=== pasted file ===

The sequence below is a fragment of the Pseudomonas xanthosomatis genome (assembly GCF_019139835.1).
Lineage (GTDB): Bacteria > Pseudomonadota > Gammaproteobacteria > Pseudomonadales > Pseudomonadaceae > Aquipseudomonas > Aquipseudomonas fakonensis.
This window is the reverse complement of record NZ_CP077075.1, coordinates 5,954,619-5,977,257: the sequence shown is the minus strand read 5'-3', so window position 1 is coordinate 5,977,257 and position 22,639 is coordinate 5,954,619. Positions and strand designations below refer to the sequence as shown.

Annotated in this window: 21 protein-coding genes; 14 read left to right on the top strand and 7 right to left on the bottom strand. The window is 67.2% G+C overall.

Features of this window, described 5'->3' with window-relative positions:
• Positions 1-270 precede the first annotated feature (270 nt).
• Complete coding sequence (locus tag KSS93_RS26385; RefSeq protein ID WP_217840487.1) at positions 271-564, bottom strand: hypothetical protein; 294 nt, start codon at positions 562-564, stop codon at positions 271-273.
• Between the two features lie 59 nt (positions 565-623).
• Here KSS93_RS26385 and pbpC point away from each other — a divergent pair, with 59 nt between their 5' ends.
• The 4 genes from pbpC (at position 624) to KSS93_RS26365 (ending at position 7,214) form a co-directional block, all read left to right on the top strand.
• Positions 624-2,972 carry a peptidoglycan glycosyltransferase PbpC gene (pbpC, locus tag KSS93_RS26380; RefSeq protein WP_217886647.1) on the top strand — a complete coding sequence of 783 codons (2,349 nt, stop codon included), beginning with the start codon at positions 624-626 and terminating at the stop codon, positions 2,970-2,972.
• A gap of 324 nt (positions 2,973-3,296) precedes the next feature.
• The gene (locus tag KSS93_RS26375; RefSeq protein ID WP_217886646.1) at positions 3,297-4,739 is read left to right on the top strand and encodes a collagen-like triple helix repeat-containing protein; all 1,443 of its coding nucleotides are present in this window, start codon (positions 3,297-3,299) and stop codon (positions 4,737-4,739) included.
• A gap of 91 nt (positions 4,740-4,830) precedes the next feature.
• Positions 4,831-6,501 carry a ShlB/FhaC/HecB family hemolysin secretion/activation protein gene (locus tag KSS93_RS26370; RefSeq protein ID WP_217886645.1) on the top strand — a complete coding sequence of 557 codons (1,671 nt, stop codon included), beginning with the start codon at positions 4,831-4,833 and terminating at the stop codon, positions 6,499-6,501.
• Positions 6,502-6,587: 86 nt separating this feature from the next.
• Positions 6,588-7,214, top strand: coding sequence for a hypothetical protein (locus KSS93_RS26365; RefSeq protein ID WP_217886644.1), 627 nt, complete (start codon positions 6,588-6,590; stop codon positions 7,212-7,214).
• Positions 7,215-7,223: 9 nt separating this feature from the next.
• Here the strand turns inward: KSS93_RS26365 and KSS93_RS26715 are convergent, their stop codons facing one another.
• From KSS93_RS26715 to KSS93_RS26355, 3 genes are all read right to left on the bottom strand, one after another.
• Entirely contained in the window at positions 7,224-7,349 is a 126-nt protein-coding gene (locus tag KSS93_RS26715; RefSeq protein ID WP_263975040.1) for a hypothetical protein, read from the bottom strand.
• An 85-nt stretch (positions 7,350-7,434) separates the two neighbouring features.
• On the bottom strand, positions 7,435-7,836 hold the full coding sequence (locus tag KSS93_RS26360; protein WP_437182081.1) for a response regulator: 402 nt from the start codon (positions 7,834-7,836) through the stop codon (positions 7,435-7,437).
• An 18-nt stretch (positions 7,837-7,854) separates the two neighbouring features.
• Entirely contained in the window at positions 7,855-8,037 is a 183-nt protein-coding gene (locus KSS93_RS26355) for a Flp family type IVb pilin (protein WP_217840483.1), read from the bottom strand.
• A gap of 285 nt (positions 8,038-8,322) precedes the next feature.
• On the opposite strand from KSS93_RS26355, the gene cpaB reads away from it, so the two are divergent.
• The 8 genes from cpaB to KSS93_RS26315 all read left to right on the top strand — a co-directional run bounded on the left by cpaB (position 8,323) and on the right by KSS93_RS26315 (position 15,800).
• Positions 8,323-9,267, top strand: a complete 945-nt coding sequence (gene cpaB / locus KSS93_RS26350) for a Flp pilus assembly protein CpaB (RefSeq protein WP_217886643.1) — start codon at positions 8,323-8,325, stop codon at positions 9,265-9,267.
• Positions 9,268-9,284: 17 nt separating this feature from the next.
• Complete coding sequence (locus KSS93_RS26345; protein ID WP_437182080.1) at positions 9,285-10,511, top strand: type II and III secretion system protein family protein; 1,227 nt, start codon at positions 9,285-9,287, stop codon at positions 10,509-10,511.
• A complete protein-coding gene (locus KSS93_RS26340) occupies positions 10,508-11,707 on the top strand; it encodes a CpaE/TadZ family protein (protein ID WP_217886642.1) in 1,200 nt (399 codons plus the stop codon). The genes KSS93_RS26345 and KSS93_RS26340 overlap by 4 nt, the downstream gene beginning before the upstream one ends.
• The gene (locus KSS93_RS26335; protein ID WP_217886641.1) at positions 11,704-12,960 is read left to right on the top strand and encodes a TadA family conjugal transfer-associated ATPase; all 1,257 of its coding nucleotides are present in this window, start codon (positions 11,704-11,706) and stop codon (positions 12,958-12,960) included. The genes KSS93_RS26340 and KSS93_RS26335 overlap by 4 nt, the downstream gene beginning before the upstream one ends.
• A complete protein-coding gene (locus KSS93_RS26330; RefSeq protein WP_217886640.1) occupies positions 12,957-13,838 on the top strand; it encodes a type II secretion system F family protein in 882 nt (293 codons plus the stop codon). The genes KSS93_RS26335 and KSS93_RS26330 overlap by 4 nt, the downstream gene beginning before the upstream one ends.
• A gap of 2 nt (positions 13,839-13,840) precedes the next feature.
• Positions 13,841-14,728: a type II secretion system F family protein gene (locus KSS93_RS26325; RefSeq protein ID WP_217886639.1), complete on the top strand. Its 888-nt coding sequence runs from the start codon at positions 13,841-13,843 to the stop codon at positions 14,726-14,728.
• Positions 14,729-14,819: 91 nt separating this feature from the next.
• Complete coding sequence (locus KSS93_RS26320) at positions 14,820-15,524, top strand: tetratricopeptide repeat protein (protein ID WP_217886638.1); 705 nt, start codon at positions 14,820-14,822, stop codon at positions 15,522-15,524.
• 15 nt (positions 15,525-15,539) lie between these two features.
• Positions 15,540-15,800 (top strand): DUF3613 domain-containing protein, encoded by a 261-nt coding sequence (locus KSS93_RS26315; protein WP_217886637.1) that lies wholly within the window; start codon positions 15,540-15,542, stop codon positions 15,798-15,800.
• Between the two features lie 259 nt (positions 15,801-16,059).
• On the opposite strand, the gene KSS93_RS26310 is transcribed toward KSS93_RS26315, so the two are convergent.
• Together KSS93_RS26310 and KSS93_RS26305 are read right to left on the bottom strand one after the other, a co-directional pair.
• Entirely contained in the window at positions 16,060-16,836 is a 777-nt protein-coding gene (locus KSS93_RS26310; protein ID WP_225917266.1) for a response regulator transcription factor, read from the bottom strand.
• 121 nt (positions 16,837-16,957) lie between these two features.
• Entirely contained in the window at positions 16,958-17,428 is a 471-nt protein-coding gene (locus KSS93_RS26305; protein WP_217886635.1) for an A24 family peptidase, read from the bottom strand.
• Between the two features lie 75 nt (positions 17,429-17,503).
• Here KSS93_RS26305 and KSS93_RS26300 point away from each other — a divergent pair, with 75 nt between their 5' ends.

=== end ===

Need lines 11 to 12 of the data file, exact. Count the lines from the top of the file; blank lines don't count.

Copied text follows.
• Positions 624-2,972 carry a peptidoglycan glycosyltransferase PbpC gene (pbpC, locus tag KSS93_RS26380; RefSeq protein WP_217886647.1) on the top strand — a complete coding sequence of 783 codons (2,349 nt, stop codon included), beginning with the start codon at positions 624-626 and terminating at the stop codon, positions 2,970-2,972.
• A gap of 324 nt (positions 2,973-3,296) precedes the next feature.